Christie - posted on 03/05/2010 ( 8 moms have responded )




I have talked and read so many books on this I don't know what to do. My daughter who will be 9 in 2 weeks can't accept anything but perfection from herself(sometimes others). It's in every aspect of her life from school,friends,home and cheer. I tell her that we are all just human and we all make you learn from those mistakes. But still it's almost like deep down inside she can't forgive herself for even the smallest mistakes. I would like her to one learn to love herself no matter what and two not to seem to feel stupid or worthless with every little mistake. Has anyone had any success getting your gifted child to accept imperfection in themselves and others?


Mena - posted on 03/13/2010




if you figure it out please let me know... I have a saying I use all the time with my son , I've even gone so far as to put it on his bedroom wall.... "EVERYONE MAKES MISTAKES , THAT'S WHY PENCILS COME WITH ERASERS" he's very hard on himself if he makes a mistake, he's "SO stupid" etc.. I don't know how to get him to realise that it only makes him human, he is anything but stupid he is exceptional smart actually.

Jane - posted on 03/11/2010




I am not trying to be glib, however, I had to laugh when I read your post. I laughed because my now 20 year old daughter was EXACTLY THE SAME WAY! She was deemed gifted in the very early years of elementary school and she would be so hard on herself if she forgot something, didn't get 100% on something, messed up socially...whatever. I can say that you are saying and doing the right things by telling her she is human and we all make mistakes but the only thing that will really help is time. So keep saying it, don't only praise her for the things she excels at but praise her for making a mistake and learning FROM that mistake. My daughter is still a perfectionist (almost done with 2nd year of college and maintains a 4.0), however, she has learned that you learn from mistakes and those mistakes are as great a learning experience as being perfect at things. Your daughter will be just's the curse of a gifted child!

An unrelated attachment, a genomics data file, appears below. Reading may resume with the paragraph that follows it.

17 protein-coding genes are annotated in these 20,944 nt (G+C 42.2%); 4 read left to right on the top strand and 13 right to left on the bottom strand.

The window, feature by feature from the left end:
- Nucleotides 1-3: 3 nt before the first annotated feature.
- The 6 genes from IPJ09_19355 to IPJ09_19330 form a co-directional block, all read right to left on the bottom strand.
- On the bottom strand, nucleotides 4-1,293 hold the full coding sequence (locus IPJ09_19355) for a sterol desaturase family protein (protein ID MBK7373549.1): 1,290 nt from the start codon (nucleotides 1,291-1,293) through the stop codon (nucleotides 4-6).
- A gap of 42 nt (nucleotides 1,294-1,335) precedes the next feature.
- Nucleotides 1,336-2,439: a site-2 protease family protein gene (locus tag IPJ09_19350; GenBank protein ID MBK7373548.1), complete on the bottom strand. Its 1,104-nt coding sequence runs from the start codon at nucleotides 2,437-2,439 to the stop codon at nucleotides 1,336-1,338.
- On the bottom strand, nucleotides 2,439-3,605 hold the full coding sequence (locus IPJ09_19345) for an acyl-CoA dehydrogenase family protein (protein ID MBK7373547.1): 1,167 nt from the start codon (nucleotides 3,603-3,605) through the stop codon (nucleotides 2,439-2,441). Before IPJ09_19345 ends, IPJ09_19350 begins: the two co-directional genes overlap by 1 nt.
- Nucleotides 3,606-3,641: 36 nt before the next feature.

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I heard a talk by a specialist in gifted behaviour, and he said something that was profound to me about this behaviour. It seems that gifted children understand that they are different, but they fear that they will lose their abilities. They don't seem to understand a grey area, so if they do something well they are still gifted, but if they do something poorly then they go into the "stupid" category with everyone else. They are smart enough to know that thinking of everyone else as "stupid" is not socially acceptable, so they don't say that, but they really feel it inside. While I think what you are doing already is just fine, maybe you could find a way of reassuring her that her giftedness is a part of her and will not go away if she makes a mistake. It seems that some of this stems from the school system where every year they have to re-prove that they are in fact as smart as you said they were, and every year they are terrified that really they aren't quite that smart, that they just got lucky or something. I have found that affirming that my children are gifted in their hearing helps them a lot. And I don't mean stuff like "well, you are so much smarter, blah blah blah". I mean things like "A lot of gifted kids struggle with feeling like they have to be perfect. That is just another part of this brain you got, and it comes as a whole package. You get the good side, that you learn quickly, and the bad side that you understand how little you also know." So talk to her about being gifted and help her become comfortable with that, so she understands that what makes her special and her won't just go away if she isn't the smartest or the quickest or the best all the time.